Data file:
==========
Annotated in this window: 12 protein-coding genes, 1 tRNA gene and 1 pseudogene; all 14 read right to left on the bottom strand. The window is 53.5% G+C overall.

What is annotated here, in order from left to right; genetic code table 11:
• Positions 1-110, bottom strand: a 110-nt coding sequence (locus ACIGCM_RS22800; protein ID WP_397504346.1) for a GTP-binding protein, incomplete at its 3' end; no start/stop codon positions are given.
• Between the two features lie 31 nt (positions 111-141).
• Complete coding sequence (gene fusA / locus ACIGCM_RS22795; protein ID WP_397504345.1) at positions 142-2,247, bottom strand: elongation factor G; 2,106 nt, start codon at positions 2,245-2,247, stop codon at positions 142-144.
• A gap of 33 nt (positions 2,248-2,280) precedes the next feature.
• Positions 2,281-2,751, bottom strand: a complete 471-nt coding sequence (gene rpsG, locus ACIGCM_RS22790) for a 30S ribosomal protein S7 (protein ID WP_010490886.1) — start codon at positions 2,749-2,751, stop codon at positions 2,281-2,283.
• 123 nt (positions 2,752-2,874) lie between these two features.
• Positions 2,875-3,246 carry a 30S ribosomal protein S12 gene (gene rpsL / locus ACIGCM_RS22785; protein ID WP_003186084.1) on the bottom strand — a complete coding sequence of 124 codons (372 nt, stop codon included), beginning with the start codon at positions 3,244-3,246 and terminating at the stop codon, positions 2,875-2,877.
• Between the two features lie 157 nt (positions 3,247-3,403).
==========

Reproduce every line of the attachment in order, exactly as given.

Annotated in this window: 12 protein-coding genes, 1 tRNA gene and 1 pseudogene; all 14 read right to left on the bottom strand. The window is 53.5% G+C overall.

What is annotated here, in order from left to right; genetic code table 11:
• Positions 1-110, bottom strand: a 110-nt coding sequence (locus ACIGCM_RS22800; protein ID WP_397504346.1) for a GTP-binding protein, incomplete at its 3' end; no start/stop codon positions are given.
• Between the two features lie 31 nt (positions 111-141).
• Complete coding sequence (gene fusA / locus ACIGCM_RS22795; protein ID WP_397504345.1) at positions 142-2,247, bottom strand: elongation factor G; 2,106 nt, start codon at positions 2,245-2,247, stop codon at positions 142-144.
• A gap of 33 nt (positions 2,248-2,280) precedes the next feature.
• Positions 2,281-2,751, bottom strand: a complete 471-nt coding sequence (gene rpsG, locus ACIGCM_RS22790) for a 30S ribosomal protein S7 (protein ID WP_010490886.1) — start codon at positions 2,749-2,751, stop codon at positions 2,281-2,283.
• 123 nt (positions 2,752-2,874) lie between these two features.
• Positions 2,875-3,246 carry a 30S ribosomal protein S12 gene (gene rpsL / locus ACIGCM_RS22785; protein ID WP_003186084.1) on the bottom strand — a complete coding sequence of 124 codons (372 nt, stop codon included), beginning with the start codon at positions 3,244-3,246 and terminating at the stop codon, positions 2,875-2,877.
• Between the two features lie 157 nt (positions 3,247-3,403).